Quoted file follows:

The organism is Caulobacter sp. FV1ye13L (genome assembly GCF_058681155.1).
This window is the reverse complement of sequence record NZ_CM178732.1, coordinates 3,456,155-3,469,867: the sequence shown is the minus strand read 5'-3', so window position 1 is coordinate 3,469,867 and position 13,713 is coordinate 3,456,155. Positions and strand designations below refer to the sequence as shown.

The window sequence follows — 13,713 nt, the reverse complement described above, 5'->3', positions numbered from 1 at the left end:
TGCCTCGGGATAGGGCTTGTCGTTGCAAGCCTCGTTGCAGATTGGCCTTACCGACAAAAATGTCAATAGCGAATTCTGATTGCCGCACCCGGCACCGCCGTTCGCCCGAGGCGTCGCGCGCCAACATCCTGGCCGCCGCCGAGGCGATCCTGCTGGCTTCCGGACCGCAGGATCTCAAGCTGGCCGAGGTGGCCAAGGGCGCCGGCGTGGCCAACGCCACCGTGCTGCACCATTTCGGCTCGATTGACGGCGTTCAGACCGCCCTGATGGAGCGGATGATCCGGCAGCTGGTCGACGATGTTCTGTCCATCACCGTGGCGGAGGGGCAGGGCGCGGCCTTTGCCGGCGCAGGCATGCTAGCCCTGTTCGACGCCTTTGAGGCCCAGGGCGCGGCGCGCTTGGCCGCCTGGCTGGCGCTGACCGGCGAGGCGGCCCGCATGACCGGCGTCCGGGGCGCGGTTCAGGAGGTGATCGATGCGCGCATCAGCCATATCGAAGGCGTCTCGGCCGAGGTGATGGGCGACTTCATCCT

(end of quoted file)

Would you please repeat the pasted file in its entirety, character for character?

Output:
The organism is Caulobacter sp. FV1ye13L (genome assembly GCF_058681155.1).
This window is the reverse complement of sequence record NZ_CM178732.1, coordinates 3,456,155-3,469,867: the sequence shown is the minus strand read 5'-3', so window position 1 is coordinate 3,469,867 and position 13,713 is coordinate 3,456,155. Positions and strand designations below refer to the sequence as shown.

The window sequence follows — 13,713 nt, the reverse complement described above, 5'->3', positions numbered from 1 at the left end:
TGCCTCGGGATAGGGCTTGTCGTTGCAAGCCTCGTTGCAGATTGGCCTTACCGACAAAAATGTCAATAGCGAATTCTGATTGCCGCACCCGGCACCGCCGTTCGCCCGAGGCGTCGCGCGCCAACATCCTGGCCGCCGCCGAGGCGATCCTGCTGGCTTCCGGACCGCAGGATCTCAAGCTGGCCGAGGTGGCCAAGGGCGCCGGCGTGGCCAACGCCACCGTGCTGCACCATTTCGGCTCGATTGACGGCGTTCAGACCGCCCTGATGGAGCGGATGATCCGGCAGCTGGTCGACGATGTTCTGTCCATCACCGTGGCGGAGGGGCAGGGCGCGGCCTTTGCCGGCGCAGGCATGCTAGCCCTGTTCGACGCCTTTGAGGCCCAGGGCGCGGCGCGCTTGGCCGCCTGGCTGGCGCTGACCGGCGAGGCGGCCCGCATGACCGGCGTCCGGGGCGCGGTTCAGGAGGTGATCGATGCGCGCATCAGCCATATCGAAGGCGTCTCGGCCGAGGTGATGGGCGACTTCATCCT